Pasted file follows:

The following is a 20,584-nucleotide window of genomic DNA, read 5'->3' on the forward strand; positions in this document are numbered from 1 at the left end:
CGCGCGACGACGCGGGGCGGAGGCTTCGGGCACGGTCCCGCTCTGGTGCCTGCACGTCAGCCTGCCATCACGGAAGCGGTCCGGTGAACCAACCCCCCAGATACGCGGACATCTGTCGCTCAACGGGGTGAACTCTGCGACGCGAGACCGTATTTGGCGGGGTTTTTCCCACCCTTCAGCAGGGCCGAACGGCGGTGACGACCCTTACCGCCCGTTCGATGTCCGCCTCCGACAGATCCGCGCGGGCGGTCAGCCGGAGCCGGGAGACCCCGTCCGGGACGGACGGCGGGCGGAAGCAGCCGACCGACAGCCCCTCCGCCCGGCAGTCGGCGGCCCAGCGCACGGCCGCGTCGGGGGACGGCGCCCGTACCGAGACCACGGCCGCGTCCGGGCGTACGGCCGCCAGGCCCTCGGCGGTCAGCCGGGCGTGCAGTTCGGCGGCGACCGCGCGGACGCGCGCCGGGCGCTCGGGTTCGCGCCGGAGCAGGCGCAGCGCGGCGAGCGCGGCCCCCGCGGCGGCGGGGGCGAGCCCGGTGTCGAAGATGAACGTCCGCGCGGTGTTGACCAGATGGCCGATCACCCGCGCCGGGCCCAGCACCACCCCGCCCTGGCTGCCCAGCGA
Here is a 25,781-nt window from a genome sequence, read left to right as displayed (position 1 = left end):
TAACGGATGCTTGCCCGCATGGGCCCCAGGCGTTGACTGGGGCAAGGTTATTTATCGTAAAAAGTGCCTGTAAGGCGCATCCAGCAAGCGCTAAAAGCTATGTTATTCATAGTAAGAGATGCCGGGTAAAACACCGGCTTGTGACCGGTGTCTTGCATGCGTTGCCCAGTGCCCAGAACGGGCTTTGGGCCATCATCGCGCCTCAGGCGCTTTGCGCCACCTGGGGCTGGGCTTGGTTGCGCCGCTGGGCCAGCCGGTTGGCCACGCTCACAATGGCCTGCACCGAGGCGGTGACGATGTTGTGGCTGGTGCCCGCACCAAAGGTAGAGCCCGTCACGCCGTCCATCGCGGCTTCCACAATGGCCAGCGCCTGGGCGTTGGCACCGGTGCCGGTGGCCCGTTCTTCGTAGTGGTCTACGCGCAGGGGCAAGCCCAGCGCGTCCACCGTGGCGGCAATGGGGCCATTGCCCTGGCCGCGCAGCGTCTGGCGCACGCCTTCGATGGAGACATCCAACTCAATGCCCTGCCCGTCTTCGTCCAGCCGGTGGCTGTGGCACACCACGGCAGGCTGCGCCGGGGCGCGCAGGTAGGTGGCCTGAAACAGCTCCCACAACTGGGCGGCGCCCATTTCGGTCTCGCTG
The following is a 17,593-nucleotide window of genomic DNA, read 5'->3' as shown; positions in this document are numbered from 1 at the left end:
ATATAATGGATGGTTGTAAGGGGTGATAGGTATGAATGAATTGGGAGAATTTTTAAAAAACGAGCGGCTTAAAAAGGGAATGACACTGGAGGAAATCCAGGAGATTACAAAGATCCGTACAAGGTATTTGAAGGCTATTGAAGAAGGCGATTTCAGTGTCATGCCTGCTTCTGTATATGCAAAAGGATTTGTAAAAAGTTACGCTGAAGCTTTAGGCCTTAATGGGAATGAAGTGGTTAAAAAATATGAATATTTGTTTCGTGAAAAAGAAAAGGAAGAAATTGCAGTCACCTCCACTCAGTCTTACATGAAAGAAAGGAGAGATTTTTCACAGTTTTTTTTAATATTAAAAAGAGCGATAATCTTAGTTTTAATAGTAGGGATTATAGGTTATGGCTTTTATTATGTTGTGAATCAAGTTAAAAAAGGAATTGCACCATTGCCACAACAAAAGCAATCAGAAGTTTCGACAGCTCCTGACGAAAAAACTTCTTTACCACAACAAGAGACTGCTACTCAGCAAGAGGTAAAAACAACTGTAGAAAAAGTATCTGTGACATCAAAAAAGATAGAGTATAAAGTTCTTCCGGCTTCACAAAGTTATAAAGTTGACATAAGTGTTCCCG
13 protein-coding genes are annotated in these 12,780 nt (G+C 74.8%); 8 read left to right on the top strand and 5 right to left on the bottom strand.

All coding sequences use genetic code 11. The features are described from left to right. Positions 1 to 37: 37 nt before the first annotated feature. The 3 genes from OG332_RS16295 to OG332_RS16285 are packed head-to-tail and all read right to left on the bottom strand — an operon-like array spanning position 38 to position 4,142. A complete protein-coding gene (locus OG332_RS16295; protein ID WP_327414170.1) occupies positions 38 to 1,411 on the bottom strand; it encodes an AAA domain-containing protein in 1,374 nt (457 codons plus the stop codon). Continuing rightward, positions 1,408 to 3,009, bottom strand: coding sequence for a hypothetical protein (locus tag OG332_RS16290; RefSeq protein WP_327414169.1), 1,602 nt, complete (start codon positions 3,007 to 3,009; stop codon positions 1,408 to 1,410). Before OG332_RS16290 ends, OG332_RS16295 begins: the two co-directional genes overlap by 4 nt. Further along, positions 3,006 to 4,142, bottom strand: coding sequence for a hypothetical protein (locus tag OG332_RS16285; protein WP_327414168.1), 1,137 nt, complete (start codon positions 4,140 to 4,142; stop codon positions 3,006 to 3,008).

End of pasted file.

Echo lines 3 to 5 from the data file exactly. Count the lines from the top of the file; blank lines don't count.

Here is a 25,781-nt window from a genome sequence, read left to right as displayed (position 1 = left end):
TAACGGATGCTTGCCCGCATGGGCCCCAGGCGTTGACTGGGGCAAGGTTATTTATCGTAAAAAGTGCCTGTAAGGCGCATCCAGCAAGCGCTAAAAGCTATGTTATTCATAGTAAGAGATGCCGGGTAAAACACCGGCTTGTGACCGGTGTCTTGCATGCGTTGCCCAGTGCCCAGAACGGGCTTTGGGCCATCATCGCGCCTCAGGCGCTTTGCGCCACCTGGGGCTGGGCTTGGTTGCGCCGCTGGGCCAGCCGGTTGGCCACGCTCACAATGGCCTGCACCGAGGCGGTGACGATGTTGTGGCTGGTGCCCGCACCAAAGGTAGAGCCCGTCACGCCGTCCATCGCGGCTTCCACAATGGCCAGCGCCTGGGCGTTGGCACCGGTGCCGGTGGCCCGTTCTTCGTAGTGGTCTACGCGCAGGGGCAAGCCCAGCGCGTCCACCGTGGCGGCAATGGGGCCATTGCCCTGGCCGCGCAGCGTCTGGCGCACGCCTTCGATGGAGACATCCAACTCAATGCCCTGCCCGTCTTCGTCCAGCCGGTGGCTGTGGCACACCACGGCAGGCTGCGCCGGGGCGCGCAGGTAGGTGGCCTGAAACAGCTCCCACAACTGGGCGGCGCCCATTTCGGTCTCGCTG
The following is a 17,593-nucleotide window of genomic DNA, read 5'->3' as shown; positions in this document are numbered from 1 at the left end: